With the effects of climate change, drought is becoming an increasing problem in many parts of the world. Michael Bahn, a researcher at the Institute of Ecology at the University of Innsbruck, has been involved in several studies on the effects of drought on ecosystems. These studies, recently published in leading scientific journals, provide insight into the complexity of the processes underlying ecosystem responses to drought. They emphasize the importance of biodiversity to enable natural systems to withstand drought.
The latest IPCC report makes it clear that as climate change progresses, extreme weather events are becoming more frequent and droughts are becoming more intense. Professor Bahn and his colleagues recently published several studies looking at different aspects of the impact of drought on ecosystems.
Look into the time machine
“To study how ecosystems are affected by drought, we installed rain shelters in meadows and forests. The aim is to understand how an entire ecosystem with its numerous interactions reacts to drought,” explains Bahn. “By heating sections of grassland with heaters and adding CO2 With their atmosphere, we can mimic the effects of a drought on a future world.” While warming increases both drought and heat stress, CO2 helps the plant conserve water by reducing water loss from the leaves. The Bahn’s multifactor experiments suggest that the impacts of drought will be more severe under future climate conditions, but that drought recovery will also be faster. “With this experimental approach, we can already predict future conditions today. It’s like a time machine,” says Bahn.
Such studies are invaluable for testing and improving ecosystem models. These allow scientists to predict changes in the environment of ecosystems and the impact of these changes on the climate. This feedback is mainly mediated by greenhouse gases, which include CO2 and nitrous oxide (N2O). “Our studies show that drought greatly reduces CO uptake2 through ecosystems. At the same time, precipitation after droughts often leads to increased emissions of greenhouse gases. Such “hot moments” are particularly critical for N2O emissions, especially from fertilized soil,” explains Bahn.
A synthesis study of many experimental and observational studies published in earlier this year Natural Ecology & Evolution showed that the productivity loss caused by drought can be up to 50 percent greater than assumed in experiments. Consequently, models and large-scale assessments should also take into account long-term field observations and large-scale analysis of satellite data. In another recent article in the same journal, the scientists suggest that as climate change progresses, the mechanisms at work in global drylands may play an increasing role in many of the currently wetter regions.
Resilience through diversity
Researchers have also begun to study how projected future increases in drought frequency might affect ecosystems. “Our current review article in Biology of Global Changehighlights that drought can have powerful impacts on ecosystems that can change the way ecosystems respond to subsequent droughts,” says Bahn. For example, in a long-term drought experiment conducted by Deutsche Bahn, it was observed that recurring drought changes the composition of the soil microbial community and unexpectedly makes the soil less susceptible to drought. In their paper, the authors conclude nature communication that recurring drought changes the ecological memory of the soil. This could increase the resilience of ecosystems to future droughts. In another recent article in scientific advancesthe researchers showed that drought affects soil bacteria and fungi differently and favors soil pathogens. Scientists showed that this shift in soil communities can alter the way in which biodiversity cushions the impact of drought on ecosystem productivity.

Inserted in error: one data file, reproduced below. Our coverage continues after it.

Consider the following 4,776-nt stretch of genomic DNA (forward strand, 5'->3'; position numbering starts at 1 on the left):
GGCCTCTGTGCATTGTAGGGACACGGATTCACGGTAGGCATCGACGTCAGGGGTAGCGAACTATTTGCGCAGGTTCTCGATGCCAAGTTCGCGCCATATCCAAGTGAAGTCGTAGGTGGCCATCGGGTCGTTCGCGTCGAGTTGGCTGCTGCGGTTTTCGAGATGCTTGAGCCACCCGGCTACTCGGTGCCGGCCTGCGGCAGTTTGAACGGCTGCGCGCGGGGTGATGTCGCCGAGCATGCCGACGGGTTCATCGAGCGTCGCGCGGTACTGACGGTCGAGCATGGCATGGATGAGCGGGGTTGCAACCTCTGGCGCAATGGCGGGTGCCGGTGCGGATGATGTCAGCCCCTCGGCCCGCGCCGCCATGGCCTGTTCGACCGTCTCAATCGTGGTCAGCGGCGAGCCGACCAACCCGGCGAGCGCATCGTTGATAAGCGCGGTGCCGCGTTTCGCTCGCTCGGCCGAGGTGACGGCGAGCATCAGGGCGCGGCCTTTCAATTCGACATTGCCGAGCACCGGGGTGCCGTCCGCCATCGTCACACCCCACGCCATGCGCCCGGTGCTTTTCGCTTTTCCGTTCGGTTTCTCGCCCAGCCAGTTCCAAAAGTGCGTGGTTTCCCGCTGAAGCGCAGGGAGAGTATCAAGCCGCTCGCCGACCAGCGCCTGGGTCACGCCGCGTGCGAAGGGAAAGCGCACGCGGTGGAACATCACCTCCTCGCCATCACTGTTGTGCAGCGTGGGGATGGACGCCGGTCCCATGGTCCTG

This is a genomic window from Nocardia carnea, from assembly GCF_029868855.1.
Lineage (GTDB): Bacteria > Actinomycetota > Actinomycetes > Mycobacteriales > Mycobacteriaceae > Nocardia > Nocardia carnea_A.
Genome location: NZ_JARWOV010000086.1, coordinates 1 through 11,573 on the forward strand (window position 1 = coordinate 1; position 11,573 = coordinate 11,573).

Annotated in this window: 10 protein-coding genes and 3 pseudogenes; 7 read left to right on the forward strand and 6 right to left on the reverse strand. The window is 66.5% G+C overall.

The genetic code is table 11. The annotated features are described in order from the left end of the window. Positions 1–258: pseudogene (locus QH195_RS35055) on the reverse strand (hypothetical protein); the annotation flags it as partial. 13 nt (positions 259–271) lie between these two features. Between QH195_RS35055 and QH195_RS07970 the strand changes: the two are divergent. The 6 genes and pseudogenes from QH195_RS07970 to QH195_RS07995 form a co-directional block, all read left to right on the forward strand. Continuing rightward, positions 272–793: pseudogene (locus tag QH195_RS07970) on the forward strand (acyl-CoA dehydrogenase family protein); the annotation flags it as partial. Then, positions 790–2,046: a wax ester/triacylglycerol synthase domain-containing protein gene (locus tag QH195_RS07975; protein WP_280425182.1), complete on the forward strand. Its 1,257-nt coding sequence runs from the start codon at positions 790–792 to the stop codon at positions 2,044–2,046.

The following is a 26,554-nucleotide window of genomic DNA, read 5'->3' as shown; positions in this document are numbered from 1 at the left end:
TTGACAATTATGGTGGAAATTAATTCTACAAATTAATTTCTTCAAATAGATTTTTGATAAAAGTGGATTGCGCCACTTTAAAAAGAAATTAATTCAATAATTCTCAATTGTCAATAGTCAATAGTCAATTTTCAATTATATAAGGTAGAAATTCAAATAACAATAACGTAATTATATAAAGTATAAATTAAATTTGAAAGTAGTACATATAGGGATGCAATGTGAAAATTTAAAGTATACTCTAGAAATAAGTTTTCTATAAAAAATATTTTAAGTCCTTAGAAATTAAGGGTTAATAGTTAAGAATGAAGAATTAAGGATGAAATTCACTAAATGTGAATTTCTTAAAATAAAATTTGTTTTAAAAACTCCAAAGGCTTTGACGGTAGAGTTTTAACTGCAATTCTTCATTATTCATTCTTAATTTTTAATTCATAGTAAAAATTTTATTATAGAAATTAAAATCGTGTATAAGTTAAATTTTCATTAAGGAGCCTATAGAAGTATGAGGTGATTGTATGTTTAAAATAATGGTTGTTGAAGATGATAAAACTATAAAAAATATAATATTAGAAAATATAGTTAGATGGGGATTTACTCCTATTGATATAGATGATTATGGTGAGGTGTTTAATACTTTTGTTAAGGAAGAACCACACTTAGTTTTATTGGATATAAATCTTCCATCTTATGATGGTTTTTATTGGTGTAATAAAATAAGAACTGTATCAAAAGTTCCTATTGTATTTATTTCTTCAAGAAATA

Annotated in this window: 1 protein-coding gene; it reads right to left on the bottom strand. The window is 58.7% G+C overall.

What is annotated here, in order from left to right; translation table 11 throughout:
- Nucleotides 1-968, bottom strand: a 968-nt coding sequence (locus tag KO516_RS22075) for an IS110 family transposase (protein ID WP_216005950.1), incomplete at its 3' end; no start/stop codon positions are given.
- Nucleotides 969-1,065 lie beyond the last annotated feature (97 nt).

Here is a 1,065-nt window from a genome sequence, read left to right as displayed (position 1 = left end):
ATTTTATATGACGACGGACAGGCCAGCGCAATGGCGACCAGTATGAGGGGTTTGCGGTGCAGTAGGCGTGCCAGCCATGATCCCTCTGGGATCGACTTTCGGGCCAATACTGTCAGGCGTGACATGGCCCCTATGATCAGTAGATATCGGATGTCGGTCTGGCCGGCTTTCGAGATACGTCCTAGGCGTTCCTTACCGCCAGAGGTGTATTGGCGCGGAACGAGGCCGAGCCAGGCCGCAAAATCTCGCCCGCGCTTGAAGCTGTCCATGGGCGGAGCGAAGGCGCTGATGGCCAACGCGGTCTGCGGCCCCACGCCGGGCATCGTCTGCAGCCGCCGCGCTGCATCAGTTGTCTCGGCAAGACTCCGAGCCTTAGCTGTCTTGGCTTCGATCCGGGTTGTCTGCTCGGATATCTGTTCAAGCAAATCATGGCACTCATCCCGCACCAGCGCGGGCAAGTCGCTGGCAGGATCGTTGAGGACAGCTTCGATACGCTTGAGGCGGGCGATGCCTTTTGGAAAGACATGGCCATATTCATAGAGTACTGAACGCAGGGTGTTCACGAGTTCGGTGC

Biodiversity increases the stability of ecosystems because different species have different ways of dealing with environmental stress. For example, Bahn and colleagues observed that fast-growing plant species in mountain meadows tend to be more sensitive to drought but also recover quickly; slow-growing plants are more resilient, but recover more slowly. In the soil, it is the fungi that are more resilient, while bacteria can recover quickly after drought. During rewetting, bacteria release nitrogen, which benefits fast-growing plants. “Plant-soil interactions are important mechanisms underlying ecosystem responses to drought,” explains Bahn. He also emphasizes the importance of promoting biodiversity when managing ecosystems: “In order to strengthen the resilience of ecosystems to climate change, we must move away from the preference for monocultures such as the widespread spruce forests in Austria.”
Climate neutrality is the most important measure
Deutsche Bahn was recently involved in the scientific advisory board of the Austrian Climate Council. 100 citizens, who were selected to be statistically representative of the Austrian population, identified possible measures to achieve climate neutrality by 2040. Deutsche Bahn found that citizens had a great interest in actively and constructively dealing with the issue of climate change and deal with adaptation.
“Politicians should not underestimate the willingness of citizens to support measures to contain the climate crisis,” says Bahn. “While taking action to protect and enhance biodiversity are important steps to increasing climate resilience, there is an urgent need to take swift action to slow climate change. This is the main reason for the recent and upcoming increases in the frequency and intensity of droughts.”